n. a gem stone, a green variety of chrysoberyl.

Dictionary of difficult words. 2015.

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  • Alexandrite — Catégorie IV : oxydes et hydroxydes[1] Général …   Wikipédia en Français

  • alexandrite — ● alexandrite nom féminin (de Alexandre Ier, tsar de Russie) Variété de chrysobéryl, vert foncé à la lumière naturelle, rougeâtre à la lumière artificielle. ⇒ALEXANDRITE, subst. fém. MINÉR. Variété de cymophane de couleur vert foncé ou rouge… …   Encyclopédie Universelle

  • alexandrite — [al΄ig zan′drīt΄] n. [after ALEXANDER II] a variety of chrysoberyl that appears dark green in daylight and deep red under artificial light: it is used in jewelry …   English World dictionary

  • alexandrite — aleksandritas statusas T sritis chemija apibrėžtis Chrizoberilo atmaina, mineralas. formulė Al₂BeO₄ atitikmenys: angl. alexandrite rus. александрит …   Chemijos terminų aiškinamasis žodynas

  • alexandrite — noun Etymology: German Alexandrit, from Alexander I Russian emperor Date: circa 1880 a grass green chrysoberyl that shows a red color by transmitted or artificial light …   New Collegiate Dictionary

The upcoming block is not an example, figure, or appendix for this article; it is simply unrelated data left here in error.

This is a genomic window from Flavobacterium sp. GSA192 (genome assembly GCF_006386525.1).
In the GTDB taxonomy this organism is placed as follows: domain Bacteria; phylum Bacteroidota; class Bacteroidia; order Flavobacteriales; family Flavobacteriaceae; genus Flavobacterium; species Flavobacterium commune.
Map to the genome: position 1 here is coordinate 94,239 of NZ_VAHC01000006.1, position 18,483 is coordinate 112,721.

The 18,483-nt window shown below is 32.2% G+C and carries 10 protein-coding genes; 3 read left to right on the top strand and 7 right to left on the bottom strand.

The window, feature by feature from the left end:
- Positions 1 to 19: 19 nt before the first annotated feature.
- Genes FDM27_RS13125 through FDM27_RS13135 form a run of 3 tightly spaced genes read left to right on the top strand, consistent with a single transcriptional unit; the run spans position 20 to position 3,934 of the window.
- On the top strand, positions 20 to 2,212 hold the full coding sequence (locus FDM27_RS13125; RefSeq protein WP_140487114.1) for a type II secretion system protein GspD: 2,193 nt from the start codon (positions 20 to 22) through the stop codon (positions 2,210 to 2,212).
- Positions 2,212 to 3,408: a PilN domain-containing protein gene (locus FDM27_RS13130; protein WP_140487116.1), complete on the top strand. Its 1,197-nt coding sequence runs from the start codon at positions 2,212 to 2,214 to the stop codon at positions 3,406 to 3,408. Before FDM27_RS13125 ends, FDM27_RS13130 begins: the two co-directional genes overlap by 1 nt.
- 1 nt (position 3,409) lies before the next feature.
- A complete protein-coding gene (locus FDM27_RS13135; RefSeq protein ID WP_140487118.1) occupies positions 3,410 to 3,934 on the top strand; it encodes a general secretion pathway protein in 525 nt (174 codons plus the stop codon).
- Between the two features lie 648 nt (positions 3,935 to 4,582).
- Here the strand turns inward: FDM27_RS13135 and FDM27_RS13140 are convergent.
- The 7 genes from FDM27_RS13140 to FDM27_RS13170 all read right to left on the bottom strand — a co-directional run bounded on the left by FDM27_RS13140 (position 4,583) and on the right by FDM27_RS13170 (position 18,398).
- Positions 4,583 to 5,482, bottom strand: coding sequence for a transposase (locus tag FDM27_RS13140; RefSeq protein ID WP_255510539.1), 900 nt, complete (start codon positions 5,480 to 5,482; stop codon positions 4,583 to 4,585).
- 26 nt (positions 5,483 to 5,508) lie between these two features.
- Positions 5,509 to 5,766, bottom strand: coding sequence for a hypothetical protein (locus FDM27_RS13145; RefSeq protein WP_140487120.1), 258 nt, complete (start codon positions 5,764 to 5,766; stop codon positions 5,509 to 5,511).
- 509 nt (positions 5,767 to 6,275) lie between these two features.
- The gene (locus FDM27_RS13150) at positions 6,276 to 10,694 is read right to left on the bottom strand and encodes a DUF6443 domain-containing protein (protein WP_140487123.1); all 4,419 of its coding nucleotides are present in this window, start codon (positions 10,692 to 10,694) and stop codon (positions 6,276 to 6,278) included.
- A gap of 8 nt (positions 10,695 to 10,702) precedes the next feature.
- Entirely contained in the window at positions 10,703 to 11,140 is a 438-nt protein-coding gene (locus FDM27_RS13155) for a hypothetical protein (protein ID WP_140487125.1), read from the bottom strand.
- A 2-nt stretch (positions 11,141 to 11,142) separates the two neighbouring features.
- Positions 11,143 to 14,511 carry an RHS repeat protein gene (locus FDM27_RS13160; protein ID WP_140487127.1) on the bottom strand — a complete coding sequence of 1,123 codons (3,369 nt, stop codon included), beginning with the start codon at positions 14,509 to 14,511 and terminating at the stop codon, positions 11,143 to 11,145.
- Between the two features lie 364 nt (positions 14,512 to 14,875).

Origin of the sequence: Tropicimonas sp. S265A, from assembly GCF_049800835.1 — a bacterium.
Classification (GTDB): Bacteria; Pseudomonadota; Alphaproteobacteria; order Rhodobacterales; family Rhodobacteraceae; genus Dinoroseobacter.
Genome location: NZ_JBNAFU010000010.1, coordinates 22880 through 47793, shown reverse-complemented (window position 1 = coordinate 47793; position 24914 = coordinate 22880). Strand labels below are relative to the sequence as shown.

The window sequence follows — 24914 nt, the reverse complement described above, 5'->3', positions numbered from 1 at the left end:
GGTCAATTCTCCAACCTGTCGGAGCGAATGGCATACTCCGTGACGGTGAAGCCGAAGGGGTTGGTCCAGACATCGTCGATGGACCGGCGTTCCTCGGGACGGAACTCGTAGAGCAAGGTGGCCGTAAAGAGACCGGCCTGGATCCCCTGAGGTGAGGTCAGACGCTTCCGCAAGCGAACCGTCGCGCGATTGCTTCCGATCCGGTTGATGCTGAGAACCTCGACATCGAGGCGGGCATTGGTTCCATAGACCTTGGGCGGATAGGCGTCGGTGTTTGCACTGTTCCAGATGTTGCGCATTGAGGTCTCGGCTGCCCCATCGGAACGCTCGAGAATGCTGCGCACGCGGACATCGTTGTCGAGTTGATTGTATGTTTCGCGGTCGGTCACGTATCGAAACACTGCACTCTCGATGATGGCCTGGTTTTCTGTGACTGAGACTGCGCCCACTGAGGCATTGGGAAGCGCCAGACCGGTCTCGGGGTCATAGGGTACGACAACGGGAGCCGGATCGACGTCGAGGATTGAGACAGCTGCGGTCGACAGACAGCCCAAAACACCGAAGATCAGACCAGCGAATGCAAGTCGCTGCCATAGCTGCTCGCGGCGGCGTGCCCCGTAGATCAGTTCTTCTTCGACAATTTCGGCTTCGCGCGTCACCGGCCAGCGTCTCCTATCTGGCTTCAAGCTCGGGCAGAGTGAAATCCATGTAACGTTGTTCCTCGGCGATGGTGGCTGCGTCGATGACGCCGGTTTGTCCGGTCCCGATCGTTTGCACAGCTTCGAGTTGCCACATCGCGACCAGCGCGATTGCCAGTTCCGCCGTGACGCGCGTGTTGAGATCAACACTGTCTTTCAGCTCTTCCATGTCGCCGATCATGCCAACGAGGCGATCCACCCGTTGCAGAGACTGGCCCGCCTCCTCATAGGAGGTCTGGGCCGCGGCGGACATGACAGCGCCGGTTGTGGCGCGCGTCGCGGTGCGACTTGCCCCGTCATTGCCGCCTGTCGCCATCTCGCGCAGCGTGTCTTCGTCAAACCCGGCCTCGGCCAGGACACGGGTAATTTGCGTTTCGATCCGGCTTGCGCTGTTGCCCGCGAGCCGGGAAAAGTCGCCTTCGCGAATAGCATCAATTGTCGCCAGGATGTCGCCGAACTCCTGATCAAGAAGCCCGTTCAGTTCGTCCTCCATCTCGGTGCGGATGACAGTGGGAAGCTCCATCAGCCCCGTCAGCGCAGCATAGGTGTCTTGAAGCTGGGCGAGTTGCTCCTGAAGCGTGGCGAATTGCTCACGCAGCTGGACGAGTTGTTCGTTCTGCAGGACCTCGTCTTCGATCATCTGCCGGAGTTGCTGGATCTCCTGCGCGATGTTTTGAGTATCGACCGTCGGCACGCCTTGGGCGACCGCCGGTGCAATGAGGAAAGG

• alexandrite — /al ig zan druyt, zahn /, n. Mineral. a variety of chrysoberyl, green by daylight and red violet by artificial light, used as a gem. [1830 40; named after ALEXANDER I of Russia; see ITE1] * * * …   Universalium

  • alexandrite — noun /ˌæl.ɪg. zæn.dɹaɪt/ A form of chrysoberyl that displays a colour change dependent upon the light source, along with strong pleochroism …   Wiktionary

  • alexandrite — n. type of stone used in jewelry …   English contemporary dictionary

  • alexandrite — [ˌalɪg zα:ndrʌɪt] noun a gem variety of chrysoberyl which appears green in daylight and red in artificial light. Origin C19: from the name of Tsar Alexander II of Russia + ite1 …   English new terms dictionary

  • alexandrite — al·ex·an·drite …   English syllables

  • alexandrite — al•ex•an•drite [[t]ˌæl ɪgˈzæn draɪt, ˈzɑn [/t]] n. mir a variety of chrysoberyl, green by daylight and red violet by artificial light, used as a gem • Etymology: 1830–40; after Alexander I of Russia; see ite I …   From formal English to slang

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